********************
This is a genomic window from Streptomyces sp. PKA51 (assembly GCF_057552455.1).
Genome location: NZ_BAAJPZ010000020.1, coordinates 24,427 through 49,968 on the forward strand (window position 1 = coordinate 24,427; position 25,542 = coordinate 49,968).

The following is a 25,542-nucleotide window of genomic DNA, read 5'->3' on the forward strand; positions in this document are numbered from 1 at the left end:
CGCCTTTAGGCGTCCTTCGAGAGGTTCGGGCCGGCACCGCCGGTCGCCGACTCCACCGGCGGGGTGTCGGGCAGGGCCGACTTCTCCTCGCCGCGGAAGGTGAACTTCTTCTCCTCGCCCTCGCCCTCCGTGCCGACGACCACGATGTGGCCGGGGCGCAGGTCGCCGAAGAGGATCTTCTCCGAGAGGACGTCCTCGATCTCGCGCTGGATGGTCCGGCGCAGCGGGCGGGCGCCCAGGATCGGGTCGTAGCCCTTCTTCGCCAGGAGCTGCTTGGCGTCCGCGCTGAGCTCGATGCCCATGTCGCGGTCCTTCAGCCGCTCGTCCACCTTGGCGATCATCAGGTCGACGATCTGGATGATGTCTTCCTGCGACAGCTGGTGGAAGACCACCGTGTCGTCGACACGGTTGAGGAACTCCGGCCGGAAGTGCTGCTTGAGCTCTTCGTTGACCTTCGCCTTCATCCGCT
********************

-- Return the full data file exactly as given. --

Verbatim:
This is a genomic window from Streptomyces sp. PKA51 (assembly GCF_057552455.1).
Genome location: NZ_BAAJPZ010000020.1, coordinates 24,427 through 49,968 on the forward strand (window position 1 = coordinate 24,427; position 25,542 = coordinate 49,968).

The following is a 25,542-nucleotide window of genomic DNA, read 5'->3' on the forward strand; positions in this document are numbered from 1 at the left end:
CGCCTTTAGGCGTCCTTCGAGAGGTTCGGGCCGGCACCGCCGGTCGCCGACTCCACCGGCGGGGTGTCGGGCAGGGCCGACTTCTCCTCGCCGCGGAAGGTGAACTTCTTCTCCTCGCCCTCGCCCTCCGTGCCGACGACCACGATGTGGCCGGGGCGCAGGTCGCCGAAGAGGATCTTCTCCGAGAGGACGTCCTCGATCTCGCGCTGGATGGTCCGGCGCAGCGGGCGGGCGCCCAGGATCGGGTCGTAGCCCTTCTTCGCCAGGAGCTGCTTGGCGTCCGCGCTGAGCTCGATGCCCATGTCGCGGTCCTTCAGCCGCTCGTCCACCTTGGCGATCATCAGGTCGACGATCTGGATGATGTCTTCCTGCGACAGCTGGTGGAAGACCACCGTGTCGTCGACACGGTTGAGGAACTCCGGCCGGAAGTGCTGCTTGAGCTCTTCGTTGACCTTCGCCTTCATCCGCT